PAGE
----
Jonathan Slinger as Prospero and Sandy Grierson as Ariel in The Tempest
Published: 21 June, 2012
by PAVAN AMARA
THE TEMPEST at The Roundhouse
JONATHAN Slinger’s Prospero is not the bearded, magical figure you might expect in this production.
The role is accentuated to highlight his place as a society figure, more so than many of us might be used to with other productions of The Tempest.
The other performances instinctively play into this hierarchy, which absorb the social frustrations on the shipwrecked island, fitting well with the contemporary feel around this production.
The set is stark, with none of the usual focus on natural elements or majestic lighting.
Characters enter and exit from a cell on stage, which also works well as a place of retreat for Prospero – maybe revealing a strong sense of the character’s inclination to isolate himself.
The spirits appear more subservient than in comparable productions, with darker aspects of the play being emphasised more than is usual.
The Roundhouse is a fitting venue for the play, a beam used to stream lights onto the stage doubles up as a ship’s mast. The audience has enough space from the circular stage to watch from a comfortable distance rather than feel like an extension of the set, as in the intimate Stratford-Upon-Avon theatre that is the RSC’s home.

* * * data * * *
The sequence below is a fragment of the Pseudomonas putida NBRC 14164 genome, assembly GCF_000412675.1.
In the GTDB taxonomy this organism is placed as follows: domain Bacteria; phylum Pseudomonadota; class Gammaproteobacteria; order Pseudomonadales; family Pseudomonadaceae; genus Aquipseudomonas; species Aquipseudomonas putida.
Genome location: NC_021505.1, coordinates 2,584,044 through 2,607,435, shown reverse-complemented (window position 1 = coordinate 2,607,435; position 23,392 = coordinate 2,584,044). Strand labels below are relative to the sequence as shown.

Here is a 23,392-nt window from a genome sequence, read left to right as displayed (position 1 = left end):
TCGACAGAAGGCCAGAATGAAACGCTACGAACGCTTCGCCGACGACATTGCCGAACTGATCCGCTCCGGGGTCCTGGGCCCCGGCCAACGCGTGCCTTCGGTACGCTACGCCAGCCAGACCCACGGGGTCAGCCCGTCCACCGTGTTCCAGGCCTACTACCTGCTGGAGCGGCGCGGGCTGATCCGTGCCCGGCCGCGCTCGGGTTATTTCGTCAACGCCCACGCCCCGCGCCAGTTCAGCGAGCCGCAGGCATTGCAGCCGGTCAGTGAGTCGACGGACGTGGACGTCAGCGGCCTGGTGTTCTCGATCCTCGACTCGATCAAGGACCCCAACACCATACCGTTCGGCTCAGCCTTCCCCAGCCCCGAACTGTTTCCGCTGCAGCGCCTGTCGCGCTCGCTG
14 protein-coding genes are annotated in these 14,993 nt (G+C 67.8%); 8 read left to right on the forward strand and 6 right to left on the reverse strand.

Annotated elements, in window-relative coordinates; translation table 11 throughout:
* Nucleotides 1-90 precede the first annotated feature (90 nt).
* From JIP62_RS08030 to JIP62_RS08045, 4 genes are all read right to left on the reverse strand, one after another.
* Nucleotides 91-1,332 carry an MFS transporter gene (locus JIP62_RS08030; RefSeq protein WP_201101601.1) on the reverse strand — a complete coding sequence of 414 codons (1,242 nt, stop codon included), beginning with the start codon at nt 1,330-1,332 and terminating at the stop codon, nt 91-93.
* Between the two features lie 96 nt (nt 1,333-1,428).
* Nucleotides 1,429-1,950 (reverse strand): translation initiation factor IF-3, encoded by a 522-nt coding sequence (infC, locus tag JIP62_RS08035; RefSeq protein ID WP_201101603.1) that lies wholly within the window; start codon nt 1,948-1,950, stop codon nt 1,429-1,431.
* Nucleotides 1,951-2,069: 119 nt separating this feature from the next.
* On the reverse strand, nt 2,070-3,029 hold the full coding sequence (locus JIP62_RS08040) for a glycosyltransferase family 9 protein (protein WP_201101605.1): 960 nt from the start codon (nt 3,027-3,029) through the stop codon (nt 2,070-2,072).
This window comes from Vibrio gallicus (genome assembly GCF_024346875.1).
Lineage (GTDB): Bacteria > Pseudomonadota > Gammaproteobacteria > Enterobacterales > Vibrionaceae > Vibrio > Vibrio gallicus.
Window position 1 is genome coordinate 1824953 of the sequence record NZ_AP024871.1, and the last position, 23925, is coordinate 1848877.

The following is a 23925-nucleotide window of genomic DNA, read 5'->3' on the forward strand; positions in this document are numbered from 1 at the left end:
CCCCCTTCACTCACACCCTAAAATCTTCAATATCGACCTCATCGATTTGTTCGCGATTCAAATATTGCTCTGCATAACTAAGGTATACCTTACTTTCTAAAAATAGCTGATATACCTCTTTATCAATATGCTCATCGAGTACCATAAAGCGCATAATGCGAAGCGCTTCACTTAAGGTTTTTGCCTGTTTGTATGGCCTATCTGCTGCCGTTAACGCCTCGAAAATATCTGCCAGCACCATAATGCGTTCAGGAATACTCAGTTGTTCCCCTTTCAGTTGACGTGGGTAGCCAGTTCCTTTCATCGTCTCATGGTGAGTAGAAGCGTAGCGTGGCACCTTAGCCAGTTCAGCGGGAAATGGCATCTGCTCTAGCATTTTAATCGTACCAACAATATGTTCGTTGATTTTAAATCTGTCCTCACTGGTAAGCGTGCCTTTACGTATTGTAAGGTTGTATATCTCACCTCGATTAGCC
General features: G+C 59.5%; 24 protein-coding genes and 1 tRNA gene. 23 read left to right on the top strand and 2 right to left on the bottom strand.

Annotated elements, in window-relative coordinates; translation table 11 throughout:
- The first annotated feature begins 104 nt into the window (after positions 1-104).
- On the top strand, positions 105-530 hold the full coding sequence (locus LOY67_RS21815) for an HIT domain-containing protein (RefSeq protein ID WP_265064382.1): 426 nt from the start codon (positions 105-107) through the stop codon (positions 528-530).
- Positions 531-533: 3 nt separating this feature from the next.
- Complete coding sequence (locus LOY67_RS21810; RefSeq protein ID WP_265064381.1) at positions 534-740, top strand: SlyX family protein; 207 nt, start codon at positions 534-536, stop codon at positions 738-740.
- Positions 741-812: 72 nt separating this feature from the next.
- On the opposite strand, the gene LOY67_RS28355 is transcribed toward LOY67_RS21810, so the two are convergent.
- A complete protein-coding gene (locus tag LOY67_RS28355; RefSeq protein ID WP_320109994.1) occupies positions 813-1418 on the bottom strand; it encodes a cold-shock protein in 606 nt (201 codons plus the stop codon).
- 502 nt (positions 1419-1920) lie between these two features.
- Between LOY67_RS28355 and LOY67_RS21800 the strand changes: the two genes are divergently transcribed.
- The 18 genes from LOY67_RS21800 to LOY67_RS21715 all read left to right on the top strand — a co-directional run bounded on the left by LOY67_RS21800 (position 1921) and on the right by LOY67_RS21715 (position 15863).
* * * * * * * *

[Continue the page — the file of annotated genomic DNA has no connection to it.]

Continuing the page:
Compared to other London venues, such as Regent’s Park Open Air Theatre or The Globe, the audience at The Roundhouse doesn’t have to worry about contending with unpredictable weather conditions.
While a few spectators may have regarded the set too simple, it served to keep a solid focus on the acting and stayed true to its Jacobean roots, which would have kept any adornments to a minimum.
There are no big effects, merely the litter of a shipwreck, with occasional grand moments – namely Ariel emerging from the sky.
This authenticity contrasts with the costume department’s silk ruffs, feathers and Elizabethan carcanet jewellery, but doesn’t seem jarring.
The shape the actors take on the stage is clear, sharp, and, like the rest of the play, unclouded by anything too intricate.
Felix Hayes’ comedic timing as Trinculo is excellent, as is Bruce Mackinnon’s noticeably Russell Brand-esque Stephano, but the chemistry between these two characters and Amer Hlehel’s Calaban is unparalleled.
On the night I went, a mobile phone began ringing at the most unfortunate time – in the final moments, in the middle of Prospero’s final soliloquy – but even then Slinger managed to hold his own to the point that the audience remained captivated.
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